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Horse Breeds

Breed Portrait: Missouri Fox Trotter

Horse breeds reflect the land where they were developed, and the Missouri Fox Trotter is no exception. Native to the Ozark Mountains, which traverse the states of Missouri, Oklahoma, Arkansas and Kansas, the Missouri Fox Trotter is a hardy, sure-footed horse that can handle the roughest trails and the harshest mountain environments. As a bonus to its hardy constitution, the Missouri Fox Trotter has a smooth, four-beat gait that can comfortably support a rider for many miles.

Photo by Mark J. Barrett/Adobe Stock



The Missouri Fox Trotter is a culmination of the breeds Southern settlers brought to the Ozarks with them in the early 1800s. Arabians, Morgans, Saddlebreds, Tennessee Walkers and Standardbreds all accompanied the farmers that settled in these mountains. They used their horses to clear forests, sort livestock, and work the fields they planted on the plateaus common in the Ozarks.



These same horses carried them from place to place and pulled their buggies on the weekend. By the end of the 19th century, a gaited horse unique to these mountains had developed from the original breeds and was being selectively bred. Thus, the Missouri Fox Trotter was born.

Developed in a mountain environment, Fox Trotters can handle the roughest trails. Photo courtesy Valley Springs Foxtrotters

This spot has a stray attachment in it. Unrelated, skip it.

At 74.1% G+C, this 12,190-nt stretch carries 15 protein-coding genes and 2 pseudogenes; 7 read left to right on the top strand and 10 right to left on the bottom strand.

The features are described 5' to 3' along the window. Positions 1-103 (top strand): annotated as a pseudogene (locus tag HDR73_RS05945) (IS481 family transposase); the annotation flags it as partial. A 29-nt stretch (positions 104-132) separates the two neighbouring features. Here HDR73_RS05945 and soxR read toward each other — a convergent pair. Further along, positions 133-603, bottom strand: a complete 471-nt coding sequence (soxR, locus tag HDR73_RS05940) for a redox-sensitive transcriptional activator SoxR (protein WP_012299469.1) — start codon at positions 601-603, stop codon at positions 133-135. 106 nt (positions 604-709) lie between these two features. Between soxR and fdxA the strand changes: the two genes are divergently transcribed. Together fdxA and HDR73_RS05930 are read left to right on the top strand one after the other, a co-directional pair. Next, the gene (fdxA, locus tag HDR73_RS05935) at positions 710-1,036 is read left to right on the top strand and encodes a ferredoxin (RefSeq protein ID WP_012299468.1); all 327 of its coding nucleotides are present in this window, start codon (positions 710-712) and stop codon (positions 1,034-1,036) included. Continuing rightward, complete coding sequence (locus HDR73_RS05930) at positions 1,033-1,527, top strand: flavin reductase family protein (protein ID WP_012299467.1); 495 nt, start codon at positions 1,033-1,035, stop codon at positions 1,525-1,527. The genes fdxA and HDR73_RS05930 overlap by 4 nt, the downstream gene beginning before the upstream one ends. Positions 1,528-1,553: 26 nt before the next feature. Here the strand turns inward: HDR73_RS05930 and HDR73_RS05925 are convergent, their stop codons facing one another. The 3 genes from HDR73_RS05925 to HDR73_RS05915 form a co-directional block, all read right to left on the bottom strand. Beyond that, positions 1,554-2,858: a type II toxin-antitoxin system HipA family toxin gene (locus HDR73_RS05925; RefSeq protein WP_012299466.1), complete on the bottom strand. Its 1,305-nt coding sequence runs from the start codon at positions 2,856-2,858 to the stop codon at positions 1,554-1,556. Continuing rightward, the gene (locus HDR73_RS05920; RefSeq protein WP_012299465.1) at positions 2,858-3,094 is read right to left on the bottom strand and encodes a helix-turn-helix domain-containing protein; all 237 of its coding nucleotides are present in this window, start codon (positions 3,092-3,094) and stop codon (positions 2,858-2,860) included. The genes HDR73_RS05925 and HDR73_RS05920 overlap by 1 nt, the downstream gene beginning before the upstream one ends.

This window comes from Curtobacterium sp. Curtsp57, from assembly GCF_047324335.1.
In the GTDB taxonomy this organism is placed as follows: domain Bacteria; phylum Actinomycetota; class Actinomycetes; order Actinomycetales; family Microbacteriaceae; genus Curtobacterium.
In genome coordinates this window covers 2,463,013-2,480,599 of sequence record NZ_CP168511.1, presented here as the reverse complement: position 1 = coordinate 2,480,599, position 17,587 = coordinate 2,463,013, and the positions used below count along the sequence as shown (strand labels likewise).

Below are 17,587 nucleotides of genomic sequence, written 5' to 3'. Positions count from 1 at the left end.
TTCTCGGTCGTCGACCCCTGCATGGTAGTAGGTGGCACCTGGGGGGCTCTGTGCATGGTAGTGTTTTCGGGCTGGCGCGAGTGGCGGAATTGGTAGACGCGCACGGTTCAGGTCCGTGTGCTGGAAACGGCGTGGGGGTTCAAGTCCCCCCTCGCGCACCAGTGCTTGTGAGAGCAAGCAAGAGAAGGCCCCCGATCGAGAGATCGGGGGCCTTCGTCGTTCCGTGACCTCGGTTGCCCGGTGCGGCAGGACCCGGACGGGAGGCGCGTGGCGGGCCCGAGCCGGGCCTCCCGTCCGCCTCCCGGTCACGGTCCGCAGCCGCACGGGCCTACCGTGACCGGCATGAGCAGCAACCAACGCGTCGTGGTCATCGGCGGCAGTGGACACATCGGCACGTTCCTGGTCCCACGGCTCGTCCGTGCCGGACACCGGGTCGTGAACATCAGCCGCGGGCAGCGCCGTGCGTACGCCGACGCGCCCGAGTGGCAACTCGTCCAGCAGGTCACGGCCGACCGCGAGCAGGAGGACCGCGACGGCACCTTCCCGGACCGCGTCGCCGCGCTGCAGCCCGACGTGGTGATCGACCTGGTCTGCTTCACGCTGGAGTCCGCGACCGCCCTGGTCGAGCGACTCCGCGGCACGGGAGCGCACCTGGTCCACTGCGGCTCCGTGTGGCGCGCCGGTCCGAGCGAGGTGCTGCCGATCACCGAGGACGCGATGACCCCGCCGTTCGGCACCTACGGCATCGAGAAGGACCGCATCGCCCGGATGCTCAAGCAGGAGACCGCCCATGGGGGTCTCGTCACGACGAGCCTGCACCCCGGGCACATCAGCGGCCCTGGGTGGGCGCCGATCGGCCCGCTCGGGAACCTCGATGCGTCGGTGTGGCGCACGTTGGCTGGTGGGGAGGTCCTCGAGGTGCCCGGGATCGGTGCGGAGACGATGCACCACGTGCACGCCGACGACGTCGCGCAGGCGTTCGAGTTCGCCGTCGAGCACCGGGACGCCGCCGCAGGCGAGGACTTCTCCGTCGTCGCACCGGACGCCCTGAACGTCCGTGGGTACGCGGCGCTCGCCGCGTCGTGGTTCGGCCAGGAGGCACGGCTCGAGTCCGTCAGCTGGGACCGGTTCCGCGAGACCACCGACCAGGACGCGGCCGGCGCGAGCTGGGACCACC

By the 1940s, motorized vehicles had eliminated the need for horses to work farms and provide transportation around the U.S., and the Ozarks were no exception. But the Missouri Fox Trotter was a beloved breed that had become well known throughout the area, and in 1948, the Missouri Fox Trotting Horse Breed Association (MFTHBA) was formed to help preserve them. In 2002, the breed was named the state horse of Missouri, making it an official state symbol.

In 2004, the MFTHBA created a separate registry for Missouri Fox Trotters who stand between 11 and 13.3 hands, known as Missouri Fox Trotter Ponies.

Missouri Fox Trotter Breed Characteristics

The Missouri Fox Trotter is a short-backed, graceful horse prized for its three natural gaits: the flat-footed walk, the fox trot and the canter.

Known for being relaxed and for enjoying human company, the breed makes for a great companion and unflappable trail horse. Photo courtesy MFTHBA

The flat-footed walk is a four-beat gait characterized by each foot lifting and setting down an in even cadence. With each stride, the back foot reaches forward and slides in as it sets down. The gait is smooth to sit and helps preserve the rider’s energy over the miles.

The breed is best known for its second fastest gait, a broken diagonal gait called the fox trot. The gait has a distinctive rhythm created by the horse moving its front foot a split second before its opposite rear foot. At least one of the horse’s feet is in contact with the ground at all times, with sometimes two feet in contact, giving it smoothness and stability over uneven ground. Fox Trotters can travel as fast as 10 mph in this gait.

The canter is a broken, three-beat gait in the Missouri Fox Trotter, and should be performed as an athletic lope or a collected rocking-chair canter.